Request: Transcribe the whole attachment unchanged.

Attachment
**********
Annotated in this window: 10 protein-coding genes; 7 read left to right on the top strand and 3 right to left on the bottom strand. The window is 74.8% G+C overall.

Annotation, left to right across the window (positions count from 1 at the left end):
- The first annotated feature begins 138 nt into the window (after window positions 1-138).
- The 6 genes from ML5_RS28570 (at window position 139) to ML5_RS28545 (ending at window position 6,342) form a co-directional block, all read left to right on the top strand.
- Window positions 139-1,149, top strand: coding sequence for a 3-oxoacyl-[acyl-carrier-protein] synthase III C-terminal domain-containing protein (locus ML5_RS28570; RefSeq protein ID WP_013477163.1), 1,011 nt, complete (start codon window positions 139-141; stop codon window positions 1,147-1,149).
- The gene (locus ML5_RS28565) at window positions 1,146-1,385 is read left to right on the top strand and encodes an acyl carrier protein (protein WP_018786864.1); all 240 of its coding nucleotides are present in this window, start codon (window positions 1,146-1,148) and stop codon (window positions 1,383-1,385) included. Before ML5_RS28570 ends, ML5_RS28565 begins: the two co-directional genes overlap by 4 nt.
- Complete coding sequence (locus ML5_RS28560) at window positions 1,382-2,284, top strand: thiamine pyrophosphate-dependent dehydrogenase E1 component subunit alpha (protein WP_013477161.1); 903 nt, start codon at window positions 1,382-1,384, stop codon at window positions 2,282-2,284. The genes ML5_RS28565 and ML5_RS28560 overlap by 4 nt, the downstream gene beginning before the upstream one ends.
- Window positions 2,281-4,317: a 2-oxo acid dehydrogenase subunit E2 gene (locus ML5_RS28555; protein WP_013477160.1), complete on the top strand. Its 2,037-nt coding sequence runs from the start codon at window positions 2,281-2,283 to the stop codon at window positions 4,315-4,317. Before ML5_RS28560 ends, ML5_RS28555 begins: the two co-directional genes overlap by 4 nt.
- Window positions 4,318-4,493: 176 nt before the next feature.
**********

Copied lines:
Annotated in this window: 10 protein-coding genes; 7 read left to right on the top strand and 3 right to left on the bottom strand. The window is 74.8% G+C overall.

Annotation, left to right across the window (positions count from 1 at the left end):
- The first annotated feature begins 138 nt into the window (after window positions 1-138).
- The 6 genes from ML5_RS28570 (at window position 139) to ML5_RS28545 (ending at window position 6,342) form a co-directional block, all read left to right on the top strand.
- Window positions 139-1,149, top strand: coding sequence for a 3-oxoacyl-[acyl-carrier-protein] synthase III C-terminal domain-containing protein (locus ML5_RS28570; RefSeq protein ID WP_013477163.1), 1,011 nt, complete (start codon window positions 139-141; stop codon window positions 1,147-1,149).
- The gene (locus ML5_RS28565) at window positions 1,146-1,385 is read left to right on the top strand and encodes an acyl carrier protein (protein WP_018786864.1); all 240 of its coding nucleotides are present in this window, start codon (window positions 1,146-1,148) and stop codon (window positions 1,383-1,385) included. Before ML5_RS28570 ends, ML5_RS28565 begins: the two co-directional genes overlap by 4 nt.
- Complete coding sequence (locus ML5_RS28560) at window positions 1,382-2,284, top strand: thiamine pyrophosphate-dependent dehydrogenase E1 component subunit alpha (protein WP_013477161.1); 903 nt, start codon at window positions 1,382-1,384, stop codon at window positions 2,282-2,284. The genes ML5_RS28565 and ML5_RS28560 overlap by 4 nt, the downstream gene beginning before the upstream one ends.
- Window positions 2,281-4,317: a 2-oxo acid dehydrogenase subunit E2 gene (locus ML5_RS28555; protein WP_013477160.1), complete on the top strand. Its 2,037-nt coding sequence runs from the start codon at window positions 2,281-2,283 to the stop codon at window positions 4,315-4,317. Before ML5_RS28560 ends, ML5_RS28555 begins: the two co-directional genes overlap by 4 nt.
- Window positions 4,318-4,493: 176 nt before the next feature.